The Federal Energy Management Program (FEMP) announces the publication of Aspinall Courthouse: GSA’s Historic Preservation and Net-Zero Renovation.
This case study documents the effort of the U.S. General Services Administration (GSA) to take the unprecedented step of renovating a historic Federal building to accomplish twin goals of net zero energy use and faithful historic preservation. The Wayne Aspinall Federal Building in Grand Junction, Colorado, is a three-story, 41,562-ft2 office building that was constructed in 1918 and functioned first as a post office and courthouse. It currently houses nine Federal agencies.
In 1980, the Aspinall Courthouse was listed on the National Register of Historic Places. By 2009 it was nearly slated for disposal because it required extensive repairs to address a long list of deficiencies, including poor lighting, windows that had been covered, low-hanging ceilings, and poor ventilation and indoor air quality. GSA simply could not cover the cost of these repairs. However, the American Recovery and Reinvestment Act authorized $15 million in project funding, which enabled GSA to change course. The agency was able to carry out major renovations to this stately structure—changes that restored or preserved many of its historic features and included significant energy efficiency upgrades.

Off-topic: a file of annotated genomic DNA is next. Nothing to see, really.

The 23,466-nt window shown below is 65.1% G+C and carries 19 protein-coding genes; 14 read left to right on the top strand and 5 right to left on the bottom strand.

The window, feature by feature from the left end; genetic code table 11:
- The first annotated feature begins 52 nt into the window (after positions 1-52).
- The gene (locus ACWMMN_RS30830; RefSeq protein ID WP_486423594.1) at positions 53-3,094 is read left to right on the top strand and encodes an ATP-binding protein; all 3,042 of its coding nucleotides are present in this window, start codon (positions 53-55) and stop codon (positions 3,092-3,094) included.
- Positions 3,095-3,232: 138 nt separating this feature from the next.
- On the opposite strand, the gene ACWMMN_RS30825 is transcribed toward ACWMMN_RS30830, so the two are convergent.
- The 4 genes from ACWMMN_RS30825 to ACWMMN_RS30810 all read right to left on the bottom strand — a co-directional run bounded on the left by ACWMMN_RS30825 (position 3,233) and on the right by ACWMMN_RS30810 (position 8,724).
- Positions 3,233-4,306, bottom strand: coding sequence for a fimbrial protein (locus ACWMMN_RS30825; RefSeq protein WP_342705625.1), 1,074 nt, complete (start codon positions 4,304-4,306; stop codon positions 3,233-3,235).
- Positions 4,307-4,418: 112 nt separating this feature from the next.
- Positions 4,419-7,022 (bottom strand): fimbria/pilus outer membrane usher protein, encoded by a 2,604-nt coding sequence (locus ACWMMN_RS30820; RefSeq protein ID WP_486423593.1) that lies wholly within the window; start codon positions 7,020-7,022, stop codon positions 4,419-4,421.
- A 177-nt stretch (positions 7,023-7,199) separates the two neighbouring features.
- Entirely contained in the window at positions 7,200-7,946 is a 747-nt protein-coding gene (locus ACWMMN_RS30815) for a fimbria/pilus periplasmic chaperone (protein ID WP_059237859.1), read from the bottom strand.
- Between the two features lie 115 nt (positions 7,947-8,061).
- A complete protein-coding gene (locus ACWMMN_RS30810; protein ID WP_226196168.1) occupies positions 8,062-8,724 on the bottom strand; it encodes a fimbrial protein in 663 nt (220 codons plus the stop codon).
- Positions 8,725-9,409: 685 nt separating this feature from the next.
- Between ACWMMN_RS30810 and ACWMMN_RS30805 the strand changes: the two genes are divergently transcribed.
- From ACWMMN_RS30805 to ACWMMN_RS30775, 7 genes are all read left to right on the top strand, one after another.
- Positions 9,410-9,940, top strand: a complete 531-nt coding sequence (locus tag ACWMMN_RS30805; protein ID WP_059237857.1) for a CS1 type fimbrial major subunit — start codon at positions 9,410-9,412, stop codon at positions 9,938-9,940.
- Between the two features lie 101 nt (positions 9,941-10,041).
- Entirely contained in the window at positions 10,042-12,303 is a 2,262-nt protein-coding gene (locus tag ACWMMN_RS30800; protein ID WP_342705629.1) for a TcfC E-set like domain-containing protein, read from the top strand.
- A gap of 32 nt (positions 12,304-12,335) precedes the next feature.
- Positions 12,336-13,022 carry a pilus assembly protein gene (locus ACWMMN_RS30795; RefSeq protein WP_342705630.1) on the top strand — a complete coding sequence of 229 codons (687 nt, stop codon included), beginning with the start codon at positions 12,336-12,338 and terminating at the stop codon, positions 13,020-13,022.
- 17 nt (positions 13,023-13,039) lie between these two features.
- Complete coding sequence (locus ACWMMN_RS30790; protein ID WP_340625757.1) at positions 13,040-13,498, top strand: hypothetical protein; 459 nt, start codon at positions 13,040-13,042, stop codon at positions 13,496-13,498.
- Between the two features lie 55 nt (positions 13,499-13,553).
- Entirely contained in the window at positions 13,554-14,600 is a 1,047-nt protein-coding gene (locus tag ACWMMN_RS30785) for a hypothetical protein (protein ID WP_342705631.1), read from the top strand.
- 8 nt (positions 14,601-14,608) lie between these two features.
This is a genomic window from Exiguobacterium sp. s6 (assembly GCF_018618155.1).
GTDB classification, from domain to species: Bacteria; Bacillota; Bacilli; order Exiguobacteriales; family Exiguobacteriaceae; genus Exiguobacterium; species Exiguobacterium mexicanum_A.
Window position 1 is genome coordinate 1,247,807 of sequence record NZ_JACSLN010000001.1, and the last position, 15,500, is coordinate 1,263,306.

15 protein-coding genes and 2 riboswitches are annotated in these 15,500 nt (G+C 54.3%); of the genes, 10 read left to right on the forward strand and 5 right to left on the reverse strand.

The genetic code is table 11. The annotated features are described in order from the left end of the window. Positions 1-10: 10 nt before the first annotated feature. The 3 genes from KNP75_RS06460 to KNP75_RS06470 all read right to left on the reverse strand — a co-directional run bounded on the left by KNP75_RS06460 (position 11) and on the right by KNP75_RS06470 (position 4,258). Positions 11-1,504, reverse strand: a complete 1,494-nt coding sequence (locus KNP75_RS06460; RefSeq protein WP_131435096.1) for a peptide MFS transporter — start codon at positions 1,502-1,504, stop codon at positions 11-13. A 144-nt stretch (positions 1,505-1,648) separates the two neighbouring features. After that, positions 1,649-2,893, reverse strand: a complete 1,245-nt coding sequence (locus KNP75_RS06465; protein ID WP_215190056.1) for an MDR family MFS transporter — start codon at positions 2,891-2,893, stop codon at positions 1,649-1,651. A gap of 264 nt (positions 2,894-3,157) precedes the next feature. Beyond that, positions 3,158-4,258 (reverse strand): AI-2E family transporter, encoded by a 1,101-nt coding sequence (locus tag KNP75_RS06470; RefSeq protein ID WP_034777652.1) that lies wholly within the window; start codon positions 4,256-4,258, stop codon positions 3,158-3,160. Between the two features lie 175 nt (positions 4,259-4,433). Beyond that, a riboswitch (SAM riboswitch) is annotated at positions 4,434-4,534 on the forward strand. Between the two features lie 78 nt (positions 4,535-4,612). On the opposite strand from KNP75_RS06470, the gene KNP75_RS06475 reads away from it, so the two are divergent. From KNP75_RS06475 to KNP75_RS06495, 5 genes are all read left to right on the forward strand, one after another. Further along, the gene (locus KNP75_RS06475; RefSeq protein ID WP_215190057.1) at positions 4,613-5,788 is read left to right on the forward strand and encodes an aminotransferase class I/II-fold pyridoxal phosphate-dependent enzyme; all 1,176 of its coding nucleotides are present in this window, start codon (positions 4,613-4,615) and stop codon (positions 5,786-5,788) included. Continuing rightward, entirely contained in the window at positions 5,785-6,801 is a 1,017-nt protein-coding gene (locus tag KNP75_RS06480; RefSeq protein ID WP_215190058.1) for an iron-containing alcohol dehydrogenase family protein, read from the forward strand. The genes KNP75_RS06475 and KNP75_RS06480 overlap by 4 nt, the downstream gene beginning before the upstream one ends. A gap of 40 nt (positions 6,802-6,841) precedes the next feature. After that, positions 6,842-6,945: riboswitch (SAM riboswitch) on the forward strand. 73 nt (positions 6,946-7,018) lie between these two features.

GSA‘s goal was ambitious: to create its first net zero historic renovation. The Aspinall Courthouse has achieved Zero Energy Building D status, meaning that it conserves energy through energy-efficiency measures and generates energy through renewable systems sited on the building and through the purchase of renewable energy credits. The improvements included:
- Efficient electrical and mechanical systems
- A geothermal heat pump
- Efficient lighting
- Advanced metering and building controls
- A thermally enhanced building envelope
- A solar photovoltaic roof system
- Restored architectural features
- Restored original artwork.
The Aspinall Courthouse renovation was completed in January 2013 and has proven to be a model of energy efficiency and sustainability. It has garnered certification as a LEED Platinum building and won several awards, including Best Rehabilitation/Renovation/Restoration Project from the Design Build Institute of America and the ASHRAE Region III Technology Award First Place for 2014.
The case study includes details about the renovation process, the historic preservation, specific energy efficiency measures, as well as measurement and verification of the building operation. For more information, contact Sarah Jensen.